Allende masterfully illuminates refugee experience

‘Long Petal’ reveals shattering effects of Spanish Civil War

Isabel Allende’s powerful new novel could not be timelier. With refugees dominating the news, “A Long Petal of the Sea” poignantly reminds us of a lesson we can’t seem to learn. People typically leave home, not because they want to, but because they have to.

This book brings to life the plight of a refugee family shattered by Spain’s Civil War in the 1930s, following them as they escape Spain in an odyssey first to a refugee camp in France and then to Chile.

With her typical lush and lyrical writing, Allende engagingly shows how historical forces shape the lives of ordinary people. Here, the historical event is the July 1936 military uprising led by Gen. Francisco Franco, whose reactionary forces overthrow Spain’s democratic government, causing a war and immense loss of life.

Two brothers, Victor and Guillem Dalmau, take up the fight against Franco. Victor is a medic; Guillem, a soldier. Before the war, the young brothers lived peaceful lives with their parents and a young woman named Roser, whom their parents adopted and Guillem had grown to love. Guillem dies in battle, not knowing Roser is pregnant with their child.

No one in the Dalmau family wants to leave their beloved Barcelona. But in January 1939, when it becomes clear vindictive pro-Franco forces will prevail, the family flees. They hike over the Pyrenees in freezing temperatures with little food and no possessions, arriving at a French internment camp where thousands of refugees are being held.

In August 1939, Chilean poet-diplomat Pablo Neruda charters a freight boat to transport Spanish immigrants from France to Chile, which he calls “a long petal of sea and wine and snow.” Families receive priority, so Victor makes a dramatic choice. He marries Roser and affirms that baby Marcel is his son. The three board the boat and leave for Chile.

After suffering through hunger, lack of sleep and poor sanitation, they’re relieved to leave France but fearful about Chile. They had heard Chileans “considered them to be a mob of Reds, atheists and possibly criminals.” By luck, they meet Felipe del Solar, son of a wealthy, conservative, Catholic Chilean family. While Felipe’s father opposes the resettlement of the refugees, Felipe is empathetic, and invites Roser and Victor to live with him until they find jobs.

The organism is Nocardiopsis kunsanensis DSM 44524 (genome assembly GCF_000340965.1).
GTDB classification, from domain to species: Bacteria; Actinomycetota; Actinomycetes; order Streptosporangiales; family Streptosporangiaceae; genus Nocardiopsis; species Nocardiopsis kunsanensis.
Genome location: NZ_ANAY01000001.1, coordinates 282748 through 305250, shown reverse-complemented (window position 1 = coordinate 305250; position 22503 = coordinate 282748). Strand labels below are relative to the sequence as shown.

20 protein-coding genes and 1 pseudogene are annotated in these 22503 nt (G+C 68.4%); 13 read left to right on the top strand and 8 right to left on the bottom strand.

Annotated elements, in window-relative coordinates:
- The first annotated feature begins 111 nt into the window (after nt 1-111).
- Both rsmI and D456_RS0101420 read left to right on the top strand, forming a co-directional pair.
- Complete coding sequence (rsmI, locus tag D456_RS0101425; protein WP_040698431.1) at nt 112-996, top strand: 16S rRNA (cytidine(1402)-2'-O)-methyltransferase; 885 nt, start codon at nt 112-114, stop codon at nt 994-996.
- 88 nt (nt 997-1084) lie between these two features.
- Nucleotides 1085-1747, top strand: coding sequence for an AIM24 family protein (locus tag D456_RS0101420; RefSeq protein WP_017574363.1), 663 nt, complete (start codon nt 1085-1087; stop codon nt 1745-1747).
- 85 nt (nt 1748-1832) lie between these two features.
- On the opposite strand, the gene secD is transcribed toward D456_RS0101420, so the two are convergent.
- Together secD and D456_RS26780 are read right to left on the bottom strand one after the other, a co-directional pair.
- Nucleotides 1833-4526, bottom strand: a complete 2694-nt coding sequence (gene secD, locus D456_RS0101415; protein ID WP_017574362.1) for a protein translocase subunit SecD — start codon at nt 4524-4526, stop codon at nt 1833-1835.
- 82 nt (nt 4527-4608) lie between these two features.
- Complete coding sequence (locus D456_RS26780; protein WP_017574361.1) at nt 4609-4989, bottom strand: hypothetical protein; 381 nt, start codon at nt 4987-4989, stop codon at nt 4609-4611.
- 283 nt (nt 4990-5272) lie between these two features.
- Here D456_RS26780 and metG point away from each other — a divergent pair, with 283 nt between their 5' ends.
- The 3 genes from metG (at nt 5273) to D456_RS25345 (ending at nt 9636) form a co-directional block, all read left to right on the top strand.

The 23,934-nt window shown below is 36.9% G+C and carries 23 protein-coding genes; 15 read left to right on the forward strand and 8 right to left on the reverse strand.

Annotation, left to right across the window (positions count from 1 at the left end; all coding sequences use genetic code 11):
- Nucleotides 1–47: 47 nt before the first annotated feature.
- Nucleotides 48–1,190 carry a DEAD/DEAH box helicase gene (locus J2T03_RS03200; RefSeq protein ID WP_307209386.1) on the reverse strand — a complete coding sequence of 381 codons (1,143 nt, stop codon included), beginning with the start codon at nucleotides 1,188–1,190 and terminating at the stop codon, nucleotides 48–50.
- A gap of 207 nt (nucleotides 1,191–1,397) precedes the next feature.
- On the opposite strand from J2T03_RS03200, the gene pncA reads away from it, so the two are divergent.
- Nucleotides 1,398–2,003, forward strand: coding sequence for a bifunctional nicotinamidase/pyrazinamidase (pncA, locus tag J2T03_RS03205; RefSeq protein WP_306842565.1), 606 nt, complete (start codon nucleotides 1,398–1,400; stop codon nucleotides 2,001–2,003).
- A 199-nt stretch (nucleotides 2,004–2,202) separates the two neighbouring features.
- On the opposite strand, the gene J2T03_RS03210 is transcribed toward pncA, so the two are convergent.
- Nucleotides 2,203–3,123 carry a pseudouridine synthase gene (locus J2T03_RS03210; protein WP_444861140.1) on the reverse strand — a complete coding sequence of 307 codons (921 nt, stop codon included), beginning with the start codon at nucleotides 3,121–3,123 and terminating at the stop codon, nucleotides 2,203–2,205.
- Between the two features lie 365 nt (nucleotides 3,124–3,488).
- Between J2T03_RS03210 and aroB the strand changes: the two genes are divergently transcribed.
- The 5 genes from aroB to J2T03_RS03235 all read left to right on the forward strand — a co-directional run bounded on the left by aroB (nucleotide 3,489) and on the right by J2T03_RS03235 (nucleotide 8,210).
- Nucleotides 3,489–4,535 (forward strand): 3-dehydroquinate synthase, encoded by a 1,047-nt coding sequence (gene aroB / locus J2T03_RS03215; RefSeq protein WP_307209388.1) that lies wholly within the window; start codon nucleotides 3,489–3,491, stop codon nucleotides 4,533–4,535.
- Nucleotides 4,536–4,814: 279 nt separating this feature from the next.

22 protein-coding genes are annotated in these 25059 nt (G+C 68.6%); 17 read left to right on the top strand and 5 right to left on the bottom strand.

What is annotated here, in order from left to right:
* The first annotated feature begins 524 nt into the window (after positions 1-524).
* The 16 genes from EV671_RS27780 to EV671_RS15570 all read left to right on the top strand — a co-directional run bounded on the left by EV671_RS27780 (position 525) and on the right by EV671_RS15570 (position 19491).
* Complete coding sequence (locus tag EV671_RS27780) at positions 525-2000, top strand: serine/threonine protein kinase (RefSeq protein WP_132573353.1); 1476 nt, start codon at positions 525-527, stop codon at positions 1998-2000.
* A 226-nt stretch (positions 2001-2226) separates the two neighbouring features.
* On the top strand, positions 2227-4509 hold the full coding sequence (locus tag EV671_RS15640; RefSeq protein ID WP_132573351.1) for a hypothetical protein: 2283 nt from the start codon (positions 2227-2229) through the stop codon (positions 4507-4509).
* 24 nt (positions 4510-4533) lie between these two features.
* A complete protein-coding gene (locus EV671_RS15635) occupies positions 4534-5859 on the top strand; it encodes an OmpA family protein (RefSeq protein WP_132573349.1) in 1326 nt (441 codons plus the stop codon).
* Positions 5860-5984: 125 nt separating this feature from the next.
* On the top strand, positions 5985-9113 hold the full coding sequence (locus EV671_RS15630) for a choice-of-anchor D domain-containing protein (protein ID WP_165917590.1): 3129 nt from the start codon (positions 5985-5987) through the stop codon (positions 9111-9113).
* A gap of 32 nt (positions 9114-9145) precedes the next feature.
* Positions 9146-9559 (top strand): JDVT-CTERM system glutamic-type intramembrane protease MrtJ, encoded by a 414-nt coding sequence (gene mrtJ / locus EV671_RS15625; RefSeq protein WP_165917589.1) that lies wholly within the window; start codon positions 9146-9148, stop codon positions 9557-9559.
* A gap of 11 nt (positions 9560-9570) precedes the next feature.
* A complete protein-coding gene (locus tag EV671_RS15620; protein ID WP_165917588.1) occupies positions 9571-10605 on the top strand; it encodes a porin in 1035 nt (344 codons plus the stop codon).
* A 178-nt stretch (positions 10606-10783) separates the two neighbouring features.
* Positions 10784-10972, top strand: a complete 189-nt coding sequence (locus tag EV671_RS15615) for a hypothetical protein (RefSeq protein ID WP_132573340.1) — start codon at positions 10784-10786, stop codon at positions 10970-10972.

Still hoping to return to Spain, Victor and Roser start their life as spouses while stopping short of a romantic relationship. Victor enrolls in medical school and Roser teaches music and performs piano. They both adore Marcel. This novel beautifully explores their evolving, deepening love. Over time, their complicated feelings about Victor’s brother ease and their love intensifies into a real marriage.

But history repeats. In 1973, Gen. Augusto Pinochet leads a right-wing military coup, resulting in the murder of Chile’s democratically elected President Salvador Allende (Isabel’s father’s first cousin). Having known Allende socially, Victor is imprisoned and tortured. When he’s finally paroled, the family must make another difficult decision: stay in Chile or escape again.

In recent years, millions of refugees have fled from Syria, Guatemala and Mexico as a result of conflict and economic desperation. In “A Long Petal of the Sea,” which illuminates human stories behind the headlines, Allende has written an epic saga about one family’s experience of unwanted exile. Her admiration and empathy for the resilience of refugees find expression in a heartbreaking yet inspiring story.

Katherine Read blogs at


A Long Petal of the Sea

Written by: Isabel Allende

Published by: Ballantine Books

Pages: 336

Price: $28 (hard cover)


Note: Allende appears in conversation with Michael Krasny at 7 p.m. Monday, Feb. 3, at Dominican University, 20 Olive Ave., San Rafael; $45 ticket includes a signed book. Visit

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